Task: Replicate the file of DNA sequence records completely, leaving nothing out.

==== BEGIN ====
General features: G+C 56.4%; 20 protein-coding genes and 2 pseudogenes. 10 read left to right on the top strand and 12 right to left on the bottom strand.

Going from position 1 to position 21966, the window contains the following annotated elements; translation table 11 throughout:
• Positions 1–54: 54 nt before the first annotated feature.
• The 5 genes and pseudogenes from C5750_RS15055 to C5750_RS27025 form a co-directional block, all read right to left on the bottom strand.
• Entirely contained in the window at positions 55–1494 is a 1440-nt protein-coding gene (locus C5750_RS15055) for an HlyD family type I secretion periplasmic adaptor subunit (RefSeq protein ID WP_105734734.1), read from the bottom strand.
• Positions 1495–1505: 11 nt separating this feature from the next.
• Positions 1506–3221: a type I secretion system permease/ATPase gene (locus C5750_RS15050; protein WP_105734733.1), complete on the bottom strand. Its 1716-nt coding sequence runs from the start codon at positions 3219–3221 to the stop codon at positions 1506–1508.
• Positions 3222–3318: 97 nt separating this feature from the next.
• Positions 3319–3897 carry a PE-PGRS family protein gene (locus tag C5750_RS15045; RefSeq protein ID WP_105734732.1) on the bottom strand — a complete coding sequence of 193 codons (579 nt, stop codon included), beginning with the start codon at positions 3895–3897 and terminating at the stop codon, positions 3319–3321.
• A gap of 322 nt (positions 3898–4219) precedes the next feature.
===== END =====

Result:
General features: G+C 56.4%; 20 protein-coding genes and 2 pseudogenes. 10 read left to right on the top strand and 12 right to left on the bottom strand.

Going from position 1 to position 21966, the window contains the following annotated elements; translation table 11 throughout:
• Positions 1–54: 54 nt before the first annotated feature.
• The 5 genes and pseudogenes from C5750_RS15055 to C5750_RS27025 form a co-directional block, all read right to left on the bottom strand.
• Entirely contained in the window at positions 55–1494 is a 1440-nt protein-coding gene (locus C5750_RS15055) for an HlyD family type I secretion periplasmic adaptor subunit (RefSeq protein ID WP_105734734.1), read from the bottom strand.
• Positions 1495–1505: 11 nt separating this feature from the next.
• Positions 1506–3221: a type I secretion system permease/ATPase gene (locus C5750_RS15050; protein WP_105734733.1), complete on the bottom strand. Its 1716-nt coding sequence runs from the start codon at positions 3219–3221 to the stop codon at positions 1506–1508.
• Positions 3222–3318: 97 nt separating this feature from the next.
• Positions 3319–3897 carry a PE-PGRS family protein gene (locus tag C5750_RS15045; RefSeq protein ID WP_105734732.1) on the bottom strand — a complete coding sequence of 193 codons (579 nt, stop codon included), beginning with the start codon at positions 3895–3897 and terminating at the stop codon, positions 3319–3321.
• A gap of 322 nt (positions 3898–4219) precedes the next feature.